Biography Over Balance Sheets: The Importance of Corporate Leadership

 Biography Over Balance Sheets: The Importance of Corporate Leadership

Company success is about more than numbers on a spreadsheet. In the end, it comes down to leadership.

Great companies are typically founded by great visionaries, innovative thinkers who are able to conceive of brilliant new ideas and match them to an existing market — or create a brand new one.

But the leadership of successful companies doesn’t happen just at the pinnacle. To keep the momentum building, the best businesses have strong leaders throughout the management team, as well as on the board of directors.

Getting to know who these people are is a key to smart investing. The best investors place their bets on talent. They know that a struggling business with extraordinary leaders is a much more promising investment than a company with an appealing product or service, but burdened with poor leadership.

Among top investment funds, corporate leadership is an important metric. In Canada, Anson Funds is known for the emphasis it places on investing in talent — discovering the most gifted corporate leaders, and investing in their dreams.

Anson Funds’ people-focused perspective has worked well for clients. In recent years its performance has been recognized by BarlcayHedge, Barclay Managed Funds Report, Barrons and Bloomberg.

Its focus on people includes directors, the respected professionals from other companies or fields who are entrusted with important oversight responsibilities.

For many investors, company directors are literally passing acquaintances — faces in an annual report. Given their importance in setting corporate direction and promoting healthy shareholder returns, it’s important to look beyond the glossy portraits and become familiar with the backgrounds, skills and strategic vision these individuals bring to their mission.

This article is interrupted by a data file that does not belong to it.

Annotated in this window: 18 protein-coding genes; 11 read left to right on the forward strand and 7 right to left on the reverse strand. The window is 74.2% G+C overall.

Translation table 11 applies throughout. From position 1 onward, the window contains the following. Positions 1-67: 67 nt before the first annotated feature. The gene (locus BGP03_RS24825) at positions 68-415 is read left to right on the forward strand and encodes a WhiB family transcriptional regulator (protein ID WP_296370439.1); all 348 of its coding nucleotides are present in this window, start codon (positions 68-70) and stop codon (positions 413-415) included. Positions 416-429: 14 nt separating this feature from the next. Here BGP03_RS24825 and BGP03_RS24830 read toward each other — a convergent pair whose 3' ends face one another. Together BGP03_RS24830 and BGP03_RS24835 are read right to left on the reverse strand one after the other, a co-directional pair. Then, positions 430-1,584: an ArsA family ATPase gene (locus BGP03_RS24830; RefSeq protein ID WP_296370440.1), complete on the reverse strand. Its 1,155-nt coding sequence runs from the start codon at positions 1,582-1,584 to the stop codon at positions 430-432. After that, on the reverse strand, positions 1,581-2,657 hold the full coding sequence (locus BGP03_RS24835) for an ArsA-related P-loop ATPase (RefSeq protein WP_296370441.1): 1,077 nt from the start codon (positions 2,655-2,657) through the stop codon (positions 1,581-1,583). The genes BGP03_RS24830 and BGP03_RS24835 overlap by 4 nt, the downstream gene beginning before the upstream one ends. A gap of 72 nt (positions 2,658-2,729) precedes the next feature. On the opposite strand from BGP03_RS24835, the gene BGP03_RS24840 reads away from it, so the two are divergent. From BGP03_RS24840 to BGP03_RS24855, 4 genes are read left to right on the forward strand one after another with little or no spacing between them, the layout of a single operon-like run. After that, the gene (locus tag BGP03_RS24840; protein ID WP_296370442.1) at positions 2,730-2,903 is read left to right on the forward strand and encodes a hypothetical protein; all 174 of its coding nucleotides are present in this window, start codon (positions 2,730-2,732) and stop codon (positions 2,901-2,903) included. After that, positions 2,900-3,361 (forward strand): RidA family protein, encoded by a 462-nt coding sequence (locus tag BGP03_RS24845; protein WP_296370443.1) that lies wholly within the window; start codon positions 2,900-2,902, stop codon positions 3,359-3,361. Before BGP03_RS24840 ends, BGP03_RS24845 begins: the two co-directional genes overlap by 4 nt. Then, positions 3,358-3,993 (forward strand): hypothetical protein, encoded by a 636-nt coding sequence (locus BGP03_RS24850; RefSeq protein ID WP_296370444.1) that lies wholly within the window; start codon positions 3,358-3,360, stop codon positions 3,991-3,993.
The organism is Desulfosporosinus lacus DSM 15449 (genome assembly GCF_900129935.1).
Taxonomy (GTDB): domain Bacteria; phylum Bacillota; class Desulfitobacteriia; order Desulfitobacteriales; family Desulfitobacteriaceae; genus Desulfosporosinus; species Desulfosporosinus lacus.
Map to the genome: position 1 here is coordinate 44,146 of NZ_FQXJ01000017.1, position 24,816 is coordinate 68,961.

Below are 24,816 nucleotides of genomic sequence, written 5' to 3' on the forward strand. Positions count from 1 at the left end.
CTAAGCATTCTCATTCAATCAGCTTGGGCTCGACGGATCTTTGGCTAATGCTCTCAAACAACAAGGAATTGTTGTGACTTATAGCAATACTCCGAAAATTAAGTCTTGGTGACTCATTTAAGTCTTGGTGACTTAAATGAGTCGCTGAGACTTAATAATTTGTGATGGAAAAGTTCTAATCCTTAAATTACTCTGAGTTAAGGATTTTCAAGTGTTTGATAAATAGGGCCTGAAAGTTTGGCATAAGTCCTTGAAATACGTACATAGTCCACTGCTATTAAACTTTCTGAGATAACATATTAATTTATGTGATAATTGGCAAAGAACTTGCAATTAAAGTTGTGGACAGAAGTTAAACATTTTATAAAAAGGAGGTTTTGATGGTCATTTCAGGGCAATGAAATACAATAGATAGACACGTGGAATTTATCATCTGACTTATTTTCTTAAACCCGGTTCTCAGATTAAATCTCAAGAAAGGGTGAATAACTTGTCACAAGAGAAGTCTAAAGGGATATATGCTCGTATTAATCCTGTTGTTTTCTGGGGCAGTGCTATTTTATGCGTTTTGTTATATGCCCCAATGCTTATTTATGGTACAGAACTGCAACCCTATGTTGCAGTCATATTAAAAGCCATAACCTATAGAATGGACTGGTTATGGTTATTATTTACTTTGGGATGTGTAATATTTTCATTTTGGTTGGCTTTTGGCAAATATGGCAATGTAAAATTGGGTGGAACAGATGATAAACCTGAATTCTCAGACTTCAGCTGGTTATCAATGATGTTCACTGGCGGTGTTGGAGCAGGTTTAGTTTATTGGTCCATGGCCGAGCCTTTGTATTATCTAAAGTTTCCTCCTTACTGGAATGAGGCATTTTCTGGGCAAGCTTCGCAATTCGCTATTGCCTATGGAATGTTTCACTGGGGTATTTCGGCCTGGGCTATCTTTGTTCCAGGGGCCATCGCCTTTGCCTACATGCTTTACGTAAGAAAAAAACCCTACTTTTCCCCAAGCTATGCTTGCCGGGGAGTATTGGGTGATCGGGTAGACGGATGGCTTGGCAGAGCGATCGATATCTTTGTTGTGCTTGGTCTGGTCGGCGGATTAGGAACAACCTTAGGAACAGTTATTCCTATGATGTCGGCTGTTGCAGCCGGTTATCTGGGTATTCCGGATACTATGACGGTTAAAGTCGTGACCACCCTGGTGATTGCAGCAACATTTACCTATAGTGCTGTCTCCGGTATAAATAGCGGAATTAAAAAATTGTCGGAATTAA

A board pursues one prime directive: protect investments and maximize returns. Board directors do this within the guardrails established by laws, regulations, rules and ethical restraints. Board members are the ultimate authority on whether to pay dividends, whether to split or repurchase stock and whether to merge or acquire other companies. They also have critical oversight responsibilities, including whether the management team is performing well. Such tasks are part of a board’s “fiduciary responsibilities,” which directors must pursue in good faith, placing the interests of the company and shareholders ahead of individual interest.

In recent years, North American companies have favored individuals with financial expertise to fill this role. Active and retired CEOs and COOs have also been popular choices for board seats, followed by professionals with risk expertise, technology expertise and regulatory/government expertise.

Directors who specialize in issues of legal compliance may not always be the type of think-outside-the-box strategists that can lift a business to higher levels of success. The best companies populate their boards with professionals who are leaders in their own right.

This is a key consideration for top performing investment funds such as Toronto’s Anson Funds, which believe exploring biography is as essential as analyzing balance sheets.

Through extensive professional networking, Anson Funds co-founder Moez Kassam gets to know many such company directors personally; and for those he hasn’t met he takes the time to review their skills, knowledge and successes. He looks for sparks of imagination and ambition, and the strong leadership qualities that can transform a great idea into the next-best-thing in the marketplace.

A vibrant leader with vision and integrity is a safe — and ultimately rewarding — long-term investment.

Robert Desauza